The electromagnetic lever system has been described previously.19  All the analyses were made from digital records of force and length obtained using specific software, as previously described.14,20  Contraction variables including the maximum shortening velocity (Vmax), the extent of shortening (ΔL), peak of the positive derivative normalized to cross-sectional area (+dF/dt), and the active force normalized to cross-sectional area (AF) were measured. Variables characterizing relaxation including the maximum lengthening velocity (Vrmax) and peak of the negative derivative normalized per cross-sectional area (−dF/dt) were also determined. Mechanical variables were calculated from three consecutive tetanic contractions preloaded at Lmax with increasing afterload from zero load to fully isometric contraction. The first contraction was abruptly clamped to zero load just after the electrical stimulus, with critical damping to slow the first and rapid shortening overshoot resulting from the recoil of series passive elastic components, enabling determination of Vmax. The second contraction was isotonic and loaded with preload only. ΔL and Vrmax were determined from this contraction. The last contraction was fully isometric at Lmax. AF, +dF/dt, and −dF/dt were determined from this fully isometric contraction. Because changes in the contraction phase induce coordinated changes in the relaxation phase, relaxation parameters cannot directly assess lusitropy. Therefore, we calculated the ratios Vrmax/ΔL and −dF/dt/AF that assessed lusitropy in isotonic and isometric conditions.16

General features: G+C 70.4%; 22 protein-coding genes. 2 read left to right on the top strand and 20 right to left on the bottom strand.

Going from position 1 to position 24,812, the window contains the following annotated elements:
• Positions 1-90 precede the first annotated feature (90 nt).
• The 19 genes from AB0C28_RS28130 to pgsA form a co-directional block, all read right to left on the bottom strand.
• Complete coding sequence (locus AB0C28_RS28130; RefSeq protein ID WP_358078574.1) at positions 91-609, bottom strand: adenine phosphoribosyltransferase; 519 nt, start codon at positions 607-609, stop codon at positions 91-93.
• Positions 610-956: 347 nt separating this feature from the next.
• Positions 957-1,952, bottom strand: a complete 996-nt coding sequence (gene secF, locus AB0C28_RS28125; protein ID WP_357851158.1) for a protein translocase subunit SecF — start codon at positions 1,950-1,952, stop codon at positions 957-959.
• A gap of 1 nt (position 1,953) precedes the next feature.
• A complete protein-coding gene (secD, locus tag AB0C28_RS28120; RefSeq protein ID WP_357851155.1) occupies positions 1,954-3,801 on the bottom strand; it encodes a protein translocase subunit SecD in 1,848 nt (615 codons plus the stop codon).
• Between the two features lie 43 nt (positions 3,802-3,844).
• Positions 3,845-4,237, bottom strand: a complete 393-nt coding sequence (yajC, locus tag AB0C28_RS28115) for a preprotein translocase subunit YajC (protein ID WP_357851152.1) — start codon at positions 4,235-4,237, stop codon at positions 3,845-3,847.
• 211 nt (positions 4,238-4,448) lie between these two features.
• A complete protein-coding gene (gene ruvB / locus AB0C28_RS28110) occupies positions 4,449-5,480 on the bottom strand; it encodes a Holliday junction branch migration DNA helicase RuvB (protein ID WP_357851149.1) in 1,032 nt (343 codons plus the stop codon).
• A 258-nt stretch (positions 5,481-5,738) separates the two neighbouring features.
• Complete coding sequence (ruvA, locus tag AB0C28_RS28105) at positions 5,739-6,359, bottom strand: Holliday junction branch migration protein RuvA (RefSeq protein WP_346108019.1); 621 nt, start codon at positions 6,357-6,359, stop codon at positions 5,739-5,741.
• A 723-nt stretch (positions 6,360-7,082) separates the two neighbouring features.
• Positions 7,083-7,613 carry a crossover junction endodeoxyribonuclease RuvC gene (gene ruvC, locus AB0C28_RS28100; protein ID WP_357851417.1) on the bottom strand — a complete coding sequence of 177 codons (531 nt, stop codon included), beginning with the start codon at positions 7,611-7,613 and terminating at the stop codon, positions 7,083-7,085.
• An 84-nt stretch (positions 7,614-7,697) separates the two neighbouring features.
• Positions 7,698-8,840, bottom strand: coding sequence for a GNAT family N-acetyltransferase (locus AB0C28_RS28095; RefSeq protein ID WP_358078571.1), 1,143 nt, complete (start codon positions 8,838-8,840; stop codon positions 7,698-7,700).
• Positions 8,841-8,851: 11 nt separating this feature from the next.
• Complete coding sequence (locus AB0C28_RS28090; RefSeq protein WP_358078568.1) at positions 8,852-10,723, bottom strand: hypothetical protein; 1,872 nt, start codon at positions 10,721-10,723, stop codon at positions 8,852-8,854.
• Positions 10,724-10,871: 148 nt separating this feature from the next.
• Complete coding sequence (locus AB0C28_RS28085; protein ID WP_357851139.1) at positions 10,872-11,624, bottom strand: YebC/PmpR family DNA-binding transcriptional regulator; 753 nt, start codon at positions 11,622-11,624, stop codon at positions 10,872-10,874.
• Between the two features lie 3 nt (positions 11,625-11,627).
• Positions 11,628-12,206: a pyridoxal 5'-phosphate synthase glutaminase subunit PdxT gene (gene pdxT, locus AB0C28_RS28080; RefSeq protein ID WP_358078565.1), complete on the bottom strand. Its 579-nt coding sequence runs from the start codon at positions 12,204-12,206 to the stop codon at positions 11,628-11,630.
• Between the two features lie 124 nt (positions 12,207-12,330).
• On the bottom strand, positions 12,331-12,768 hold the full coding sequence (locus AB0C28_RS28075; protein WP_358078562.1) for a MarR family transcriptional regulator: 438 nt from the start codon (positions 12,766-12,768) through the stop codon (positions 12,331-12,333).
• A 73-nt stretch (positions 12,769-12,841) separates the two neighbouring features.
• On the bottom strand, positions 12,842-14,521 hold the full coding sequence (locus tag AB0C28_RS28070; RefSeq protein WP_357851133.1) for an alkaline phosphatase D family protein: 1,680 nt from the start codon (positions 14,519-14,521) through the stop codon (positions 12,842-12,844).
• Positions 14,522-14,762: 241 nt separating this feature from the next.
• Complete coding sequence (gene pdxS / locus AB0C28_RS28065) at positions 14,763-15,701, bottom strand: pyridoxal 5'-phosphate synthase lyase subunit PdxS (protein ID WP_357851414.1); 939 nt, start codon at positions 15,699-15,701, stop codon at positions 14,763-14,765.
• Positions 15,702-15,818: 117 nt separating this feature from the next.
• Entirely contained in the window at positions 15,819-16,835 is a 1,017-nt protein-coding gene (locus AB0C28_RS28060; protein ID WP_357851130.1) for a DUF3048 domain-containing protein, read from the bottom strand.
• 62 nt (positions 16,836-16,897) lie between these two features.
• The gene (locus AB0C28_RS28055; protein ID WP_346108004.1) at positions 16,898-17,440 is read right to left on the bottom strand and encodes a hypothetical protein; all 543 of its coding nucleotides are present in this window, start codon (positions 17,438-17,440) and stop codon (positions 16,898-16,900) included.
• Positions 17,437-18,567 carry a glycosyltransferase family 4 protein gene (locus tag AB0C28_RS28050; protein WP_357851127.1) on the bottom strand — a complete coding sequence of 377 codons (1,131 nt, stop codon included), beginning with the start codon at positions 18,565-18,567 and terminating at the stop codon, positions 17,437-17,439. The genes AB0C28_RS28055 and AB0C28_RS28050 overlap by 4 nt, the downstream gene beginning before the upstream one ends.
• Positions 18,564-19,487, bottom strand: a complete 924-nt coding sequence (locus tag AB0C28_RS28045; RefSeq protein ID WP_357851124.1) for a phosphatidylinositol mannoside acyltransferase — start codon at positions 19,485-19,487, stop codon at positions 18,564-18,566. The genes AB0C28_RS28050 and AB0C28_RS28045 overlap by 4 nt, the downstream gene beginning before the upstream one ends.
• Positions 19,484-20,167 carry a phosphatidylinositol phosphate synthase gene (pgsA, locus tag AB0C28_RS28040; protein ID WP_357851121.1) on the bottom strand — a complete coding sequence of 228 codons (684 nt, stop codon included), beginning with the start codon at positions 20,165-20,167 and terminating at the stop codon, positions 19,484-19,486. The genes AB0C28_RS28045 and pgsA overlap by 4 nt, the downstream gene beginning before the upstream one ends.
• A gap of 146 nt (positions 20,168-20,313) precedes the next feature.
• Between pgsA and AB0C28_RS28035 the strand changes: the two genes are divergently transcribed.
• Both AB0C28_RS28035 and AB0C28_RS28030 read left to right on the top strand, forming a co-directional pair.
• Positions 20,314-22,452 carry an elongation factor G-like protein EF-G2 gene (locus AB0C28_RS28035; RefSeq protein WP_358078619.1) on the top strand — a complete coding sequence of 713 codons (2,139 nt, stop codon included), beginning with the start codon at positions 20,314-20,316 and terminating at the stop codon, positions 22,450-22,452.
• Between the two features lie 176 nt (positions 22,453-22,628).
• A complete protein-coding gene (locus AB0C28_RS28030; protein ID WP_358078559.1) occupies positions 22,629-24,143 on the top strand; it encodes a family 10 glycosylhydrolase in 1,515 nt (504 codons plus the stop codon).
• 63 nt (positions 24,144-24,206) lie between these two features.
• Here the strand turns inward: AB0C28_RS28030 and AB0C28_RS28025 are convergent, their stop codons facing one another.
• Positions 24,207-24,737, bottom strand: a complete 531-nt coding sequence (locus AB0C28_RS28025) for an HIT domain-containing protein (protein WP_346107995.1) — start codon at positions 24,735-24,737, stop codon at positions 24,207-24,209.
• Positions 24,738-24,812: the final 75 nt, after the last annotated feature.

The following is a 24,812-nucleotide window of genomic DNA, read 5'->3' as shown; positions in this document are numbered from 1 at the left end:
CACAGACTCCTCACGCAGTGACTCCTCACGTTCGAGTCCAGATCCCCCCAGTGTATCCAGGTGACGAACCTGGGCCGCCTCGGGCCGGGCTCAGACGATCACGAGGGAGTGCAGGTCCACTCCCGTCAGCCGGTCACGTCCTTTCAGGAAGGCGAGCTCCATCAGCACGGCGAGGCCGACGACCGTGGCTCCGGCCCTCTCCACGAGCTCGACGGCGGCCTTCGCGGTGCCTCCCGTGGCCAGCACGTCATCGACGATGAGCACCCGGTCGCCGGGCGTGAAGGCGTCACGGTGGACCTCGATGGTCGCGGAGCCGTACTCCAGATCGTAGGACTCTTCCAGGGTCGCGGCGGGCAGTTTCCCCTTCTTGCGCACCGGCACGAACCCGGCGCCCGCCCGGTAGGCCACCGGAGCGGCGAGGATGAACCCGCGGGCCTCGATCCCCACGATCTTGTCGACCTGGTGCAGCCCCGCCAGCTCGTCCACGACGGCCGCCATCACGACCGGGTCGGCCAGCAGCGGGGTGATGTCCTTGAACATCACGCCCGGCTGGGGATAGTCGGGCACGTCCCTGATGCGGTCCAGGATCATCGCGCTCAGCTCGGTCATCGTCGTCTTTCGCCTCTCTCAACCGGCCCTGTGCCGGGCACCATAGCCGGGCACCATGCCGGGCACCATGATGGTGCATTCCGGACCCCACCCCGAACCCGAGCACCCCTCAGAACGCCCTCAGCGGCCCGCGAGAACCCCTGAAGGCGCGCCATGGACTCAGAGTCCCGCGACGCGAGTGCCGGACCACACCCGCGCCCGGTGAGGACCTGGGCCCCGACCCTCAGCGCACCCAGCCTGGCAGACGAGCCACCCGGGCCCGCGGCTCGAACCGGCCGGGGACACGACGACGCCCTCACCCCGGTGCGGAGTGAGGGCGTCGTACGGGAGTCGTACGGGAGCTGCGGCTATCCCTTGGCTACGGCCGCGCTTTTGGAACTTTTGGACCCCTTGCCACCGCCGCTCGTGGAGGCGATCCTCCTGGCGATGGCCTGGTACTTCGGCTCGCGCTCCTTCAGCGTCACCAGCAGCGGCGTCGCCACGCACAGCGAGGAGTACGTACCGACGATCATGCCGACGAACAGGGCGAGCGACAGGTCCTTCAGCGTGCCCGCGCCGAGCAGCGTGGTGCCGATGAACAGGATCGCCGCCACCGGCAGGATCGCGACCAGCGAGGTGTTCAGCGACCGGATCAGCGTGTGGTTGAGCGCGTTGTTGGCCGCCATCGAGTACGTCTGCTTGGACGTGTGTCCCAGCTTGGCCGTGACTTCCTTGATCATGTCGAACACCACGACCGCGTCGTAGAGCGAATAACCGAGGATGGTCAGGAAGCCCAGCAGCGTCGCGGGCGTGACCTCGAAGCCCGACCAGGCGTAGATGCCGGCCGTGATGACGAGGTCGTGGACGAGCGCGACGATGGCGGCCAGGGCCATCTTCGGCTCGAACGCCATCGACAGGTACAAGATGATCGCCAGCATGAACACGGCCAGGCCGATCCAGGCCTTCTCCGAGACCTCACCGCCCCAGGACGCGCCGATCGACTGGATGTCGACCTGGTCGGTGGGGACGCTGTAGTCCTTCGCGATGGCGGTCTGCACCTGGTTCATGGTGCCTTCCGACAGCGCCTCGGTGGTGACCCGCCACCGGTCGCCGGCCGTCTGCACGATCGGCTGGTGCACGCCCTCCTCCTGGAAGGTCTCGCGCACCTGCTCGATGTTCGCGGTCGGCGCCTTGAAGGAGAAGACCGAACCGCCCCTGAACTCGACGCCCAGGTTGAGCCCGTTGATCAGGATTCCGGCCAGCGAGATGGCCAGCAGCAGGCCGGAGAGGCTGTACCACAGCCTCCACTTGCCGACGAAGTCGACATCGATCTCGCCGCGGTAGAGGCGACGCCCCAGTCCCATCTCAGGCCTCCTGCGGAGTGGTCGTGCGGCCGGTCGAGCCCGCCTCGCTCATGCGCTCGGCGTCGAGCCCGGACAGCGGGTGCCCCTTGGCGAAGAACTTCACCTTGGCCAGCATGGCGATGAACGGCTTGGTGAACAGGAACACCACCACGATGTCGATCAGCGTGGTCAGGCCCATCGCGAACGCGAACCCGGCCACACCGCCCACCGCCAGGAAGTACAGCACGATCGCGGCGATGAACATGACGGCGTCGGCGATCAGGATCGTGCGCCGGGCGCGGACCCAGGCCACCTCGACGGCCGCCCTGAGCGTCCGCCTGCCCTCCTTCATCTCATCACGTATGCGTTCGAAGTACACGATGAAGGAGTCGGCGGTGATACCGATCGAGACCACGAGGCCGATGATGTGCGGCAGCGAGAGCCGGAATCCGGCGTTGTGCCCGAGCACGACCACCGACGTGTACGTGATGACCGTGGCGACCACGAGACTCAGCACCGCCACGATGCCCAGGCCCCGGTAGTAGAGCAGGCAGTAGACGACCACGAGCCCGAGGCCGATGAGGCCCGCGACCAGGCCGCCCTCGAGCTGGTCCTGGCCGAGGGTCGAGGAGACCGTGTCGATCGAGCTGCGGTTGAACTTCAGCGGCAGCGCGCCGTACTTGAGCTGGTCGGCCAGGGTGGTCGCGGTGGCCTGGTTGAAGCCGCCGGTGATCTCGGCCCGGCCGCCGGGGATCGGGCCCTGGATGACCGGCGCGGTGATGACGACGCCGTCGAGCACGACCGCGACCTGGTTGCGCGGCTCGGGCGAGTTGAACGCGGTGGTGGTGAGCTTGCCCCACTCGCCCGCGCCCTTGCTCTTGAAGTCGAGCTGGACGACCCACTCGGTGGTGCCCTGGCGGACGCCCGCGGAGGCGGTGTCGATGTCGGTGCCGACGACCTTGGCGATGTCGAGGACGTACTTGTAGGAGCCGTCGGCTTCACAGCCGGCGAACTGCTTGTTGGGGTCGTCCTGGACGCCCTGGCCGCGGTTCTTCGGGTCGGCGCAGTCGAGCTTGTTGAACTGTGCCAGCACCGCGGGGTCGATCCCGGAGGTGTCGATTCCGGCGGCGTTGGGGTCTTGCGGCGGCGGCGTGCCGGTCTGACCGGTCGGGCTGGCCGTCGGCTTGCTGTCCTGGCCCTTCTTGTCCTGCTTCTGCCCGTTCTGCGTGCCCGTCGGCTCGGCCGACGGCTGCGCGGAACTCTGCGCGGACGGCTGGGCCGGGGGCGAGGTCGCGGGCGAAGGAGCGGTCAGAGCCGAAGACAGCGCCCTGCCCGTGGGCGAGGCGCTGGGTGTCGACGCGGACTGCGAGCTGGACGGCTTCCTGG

The force–velocity curve was derived from the peak shortening velocity plotted against the total force (resting force + active force) normalized for cross-sectional area.20  Both measurements were obtained from 10 tetanic contractions, from zero load to fully isometric contraction. The total force–velocity curve was fitted according to the Hill equation.21  The following energetic parameters were derived from the Hill hyperbola: the curvature of the hyperbola (G), nonnormalized maximum power output (Emax), and maximum mechanical efficiency (Effmax). The following variables of cross-bridge kinetics were determined from mechanical data with the equations of Huxley22 : the total number of cross-bridges per mm2 (m), elementary force per cross-bridge (π), the maximum value of the rate constant for cross-bridge attachment f1, the maximum values of the rate constants of cross-bridge detachment g1 and g2, and the time cycle (tc) that reflects myosin adenosine triphosphatase activity.15,16